On the right frequency

Sulzer copper bars were reinsulated and consolidated before being reinstalled in the frequency converter.

On the right frequency

Contributor: Alex Edwards, Marketing & Communications Manager, Rotating Equipment Services, Sulzer

Aging frequency converter given extended service life

When specialist equipment, such as a frequency converter, needs to be refurbished, it is best to work with expert suppliers that have the experience and facilities to complete the project efficiently. With a state-of-the-art high voltage (HV) coil development lab, Sulzer was ideally placed to support a partner during the rewind of a large 20 tonnes (approx. 22 US tons), common-shaft frequency converter.

Also known as motor-generator sets, rotary frequency converters are used in many industrial applications to provide an electrical supply with a precise frequency, usually different to the local grid supply. Their robust design makes them particularly well-suited to operating in outdoor locations and with proper enclosures can provide long and reliable service.

Frequency converters consist of a motor which is coupled to drive the generator. The main principle behind their operation is the difference in windings between the motor and the generator, which allows the frequency of the supply to the motor to differ from the output of the generator.

Sulzer also designed and manufactured a new blocking system using Class F materials.

Sulzer also designed and manufactured a new blocking system using Class F materials.

These specialized pieces of equipment are used for applications with large starting motor loads or where particularly clean supply, i.e. free from harmonic distortion and noise, is required. They are often seen in marine, offshore and military applications as well as the rail sector.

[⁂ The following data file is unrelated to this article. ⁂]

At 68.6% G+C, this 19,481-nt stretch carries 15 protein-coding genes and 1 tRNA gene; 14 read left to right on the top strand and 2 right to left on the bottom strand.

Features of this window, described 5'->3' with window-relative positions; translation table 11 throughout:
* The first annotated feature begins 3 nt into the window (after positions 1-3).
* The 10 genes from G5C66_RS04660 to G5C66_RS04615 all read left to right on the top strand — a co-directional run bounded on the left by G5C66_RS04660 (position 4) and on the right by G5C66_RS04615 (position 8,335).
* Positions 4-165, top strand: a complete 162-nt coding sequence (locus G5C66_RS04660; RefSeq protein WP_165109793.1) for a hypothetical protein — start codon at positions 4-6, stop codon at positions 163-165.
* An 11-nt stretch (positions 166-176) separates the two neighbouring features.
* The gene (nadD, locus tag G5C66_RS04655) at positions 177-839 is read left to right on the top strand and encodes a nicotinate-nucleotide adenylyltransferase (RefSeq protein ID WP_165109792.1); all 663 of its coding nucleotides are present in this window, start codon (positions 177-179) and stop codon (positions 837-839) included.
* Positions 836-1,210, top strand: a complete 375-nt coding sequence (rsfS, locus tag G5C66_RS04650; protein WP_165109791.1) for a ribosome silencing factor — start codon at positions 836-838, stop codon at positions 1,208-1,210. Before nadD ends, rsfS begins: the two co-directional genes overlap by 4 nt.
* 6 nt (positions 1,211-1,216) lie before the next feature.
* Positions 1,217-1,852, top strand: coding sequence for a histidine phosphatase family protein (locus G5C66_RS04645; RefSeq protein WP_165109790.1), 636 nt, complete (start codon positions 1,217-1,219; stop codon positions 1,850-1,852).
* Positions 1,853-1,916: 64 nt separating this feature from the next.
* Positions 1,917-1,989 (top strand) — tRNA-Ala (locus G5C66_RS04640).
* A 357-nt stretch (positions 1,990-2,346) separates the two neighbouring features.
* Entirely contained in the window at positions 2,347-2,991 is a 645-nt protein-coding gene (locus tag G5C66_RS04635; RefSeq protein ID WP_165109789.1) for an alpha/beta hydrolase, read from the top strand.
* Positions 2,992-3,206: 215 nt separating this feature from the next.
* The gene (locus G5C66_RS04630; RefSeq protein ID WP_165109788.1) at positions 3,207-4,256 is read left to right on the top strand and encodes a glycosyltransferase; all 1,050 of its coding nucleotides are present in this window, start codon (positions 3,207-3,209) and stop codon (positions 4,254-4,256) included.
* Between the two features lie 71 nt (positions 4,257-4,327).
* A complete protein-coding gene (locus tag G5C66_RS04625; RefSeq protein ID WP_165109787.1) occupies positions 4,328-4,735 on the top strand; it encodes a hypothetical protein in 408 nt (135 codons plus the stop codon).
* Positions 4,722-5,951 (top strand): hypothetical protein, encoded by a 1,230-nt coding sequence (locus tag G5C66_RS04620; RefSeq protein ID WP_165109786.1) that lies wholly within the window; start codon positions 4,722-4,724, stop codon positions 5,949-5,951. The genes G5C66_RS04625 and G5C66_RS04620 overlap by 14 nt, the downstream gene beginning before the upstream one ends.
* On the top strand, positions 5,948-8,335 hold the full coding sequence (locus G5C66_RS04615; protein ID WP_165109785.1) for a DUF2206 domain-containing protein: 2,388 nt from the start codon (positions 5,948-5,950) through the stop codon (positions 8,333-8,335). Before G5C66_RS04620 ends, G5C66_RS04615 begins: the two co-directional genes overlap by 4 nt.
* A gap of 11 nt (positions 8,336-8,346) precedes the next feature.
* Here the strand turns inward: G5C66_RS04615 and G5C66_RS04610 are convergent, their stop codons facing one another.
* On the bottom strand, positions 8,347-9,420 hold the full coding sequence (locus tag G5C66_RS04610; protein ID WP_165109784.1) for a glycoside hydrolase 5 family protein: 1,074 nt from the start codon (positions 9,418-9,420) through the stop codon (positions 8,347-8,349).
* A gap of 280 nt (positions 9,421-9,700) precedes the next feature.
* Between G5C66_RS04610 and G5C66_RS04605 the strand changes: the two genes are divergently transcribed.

Despite their rugged design, many years’ service takes its toll and there comes a time when the unit needs to be refurbished, as was the case for a recent project that was undertaken by Sulzer. In this instance, the project was in partnership with Karsten Moholt, which has worked with Sulzer on larger rewind projects for many years.

Routine maintenance of the frequency converter had revealed low insulation resistance readings on the windings of the generator and Karsten Moholt was contracted to complete the repair. In projects involving larger pieces of equipment there is a long-standing arrangement that Sulzer offers assistance with the repair through its HV coil center of excellence in Birmingham.

The process began with the stator being disassembled, unsoldering the coil joints and removing all of the original insulation using a controlled burn-off oven, before cleaning and polishing the copper bars. The coils were then reinsulated using resin-rich tapes and consolidated in a heated press to produce the precise coil slot dimensions.

Benny Hinchliffe, Head of International Sales explains: “In this case, Sulzer reinsulated the generator side of the frequency converter using the existing copper bars, which had a Kaiser transposition as part of the design. This is where two pieces are copper run side-by-side and cross over one another within the slot section. This is more commonly seen in traction motor coils, which are also manufactured at the Birmingham Service Center.”

The finished stator, which weighs 2 tonnes, was returned to Karsten Moholt within six weeks.

The finished stator, which weighs 2 tonnes, was returned to Karsten Moholt within six weeks.

As part of the project, the engineers in Birmingham also designed and manufactured a new blocking system to replace the original components which had begun to crack and deteriorate due to age. The new blocks were manufactured to meet the Class F insulation standards and will provide a much-needed extension in the service life of the components.

In many cases, customers often come to the Birmingham Service Center to review progress and as part of the customer acceptance tests. Recent investment by Sulzer has seen HV coil testing capacity significantly increased. It is now possible to prove insulation systems quicker as well as watch live tests from a remote location, making it easier for customers to witness tests and check the results.

Benny Hinchliffe concludes: “In all, the whole project was completed within six weeks and Karsten Moholt was able to return the completed frequency converter to the end customer on time. As a direct result of this project, Sulzer has also been considered for the refurbishment of the complete drive-train for a similar machine, which would include both stators from the motor and generator sides as well as the associated rotors.”



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